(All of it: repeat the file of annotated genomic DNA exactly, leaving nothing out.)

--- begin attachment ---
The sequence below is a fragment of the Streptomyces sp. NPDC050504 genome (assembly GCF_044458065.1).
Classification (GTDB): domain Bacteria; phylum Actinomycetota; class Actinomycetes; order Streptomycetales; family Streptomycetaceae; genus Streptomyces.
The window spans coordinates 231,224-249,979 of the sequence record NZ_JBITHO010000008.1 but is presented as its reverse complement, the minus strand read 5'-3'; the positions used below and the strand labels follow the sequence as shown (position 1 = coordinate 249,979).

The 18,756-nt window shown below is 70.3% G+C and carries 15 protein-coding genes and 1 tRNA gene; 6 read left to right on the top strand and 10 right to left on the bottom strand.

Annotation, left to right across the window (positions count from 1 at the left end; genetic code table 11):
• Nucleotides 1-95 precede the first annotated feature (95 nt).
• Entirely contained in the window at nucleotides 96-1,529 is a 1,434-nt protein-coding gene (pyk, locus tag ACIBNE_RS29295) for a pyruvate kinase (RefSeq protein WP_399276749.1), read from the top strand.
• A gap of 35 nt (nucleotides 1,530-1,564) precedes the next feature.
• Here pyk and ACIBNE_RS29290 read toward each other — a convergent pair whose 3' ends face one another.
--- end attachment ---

The sequence below is a fragment of the Streptomyces sp. NPDC050504 genome (assembly GCF_044458065.1).
Classification (GTDB): domain Bacteria; phylum Actinomycetota; class Actinomycetes; order Streptomycetales; family Streptomycetaceae; genus Streptomyces.
The window spans coordinates 231,224-249,979 of the sequence record NZ_JBITHO010000008.1 but is presented as its reverse complement, the minus strand read 5'-3'; the positions used below and the strand labels follow the sequence as shown (position 1 = coordinate 249,979).

The 18,756-nt window shown below is 70.3% G+C and carries 15 protein-coding genes and 1 tRNA gene; 6 read left to right on the top strand and 10 right to left on the bottom strand.

Annotation, left to right across the window (positions count from 1 at the left end; genetic code table 11):
• Nucleotides 1-95 precede the first annotated feature (95 nt).
• Entirely contained in the window at nucleotides 96-1,529 is a 1,434-nt protein-coding gene (pyk, locus tag ACIBNE_RS29295) for a pyruvate kinase (RefSeq protein WP_399276749.1), read from the top strand.
• A gap of 35 nt (nucleotides 1,530-1,564) precedes the next feature.
• Here pyk and ACIBNE_RS29290 read toward each other — a convergent pair whose 3' ends face one another.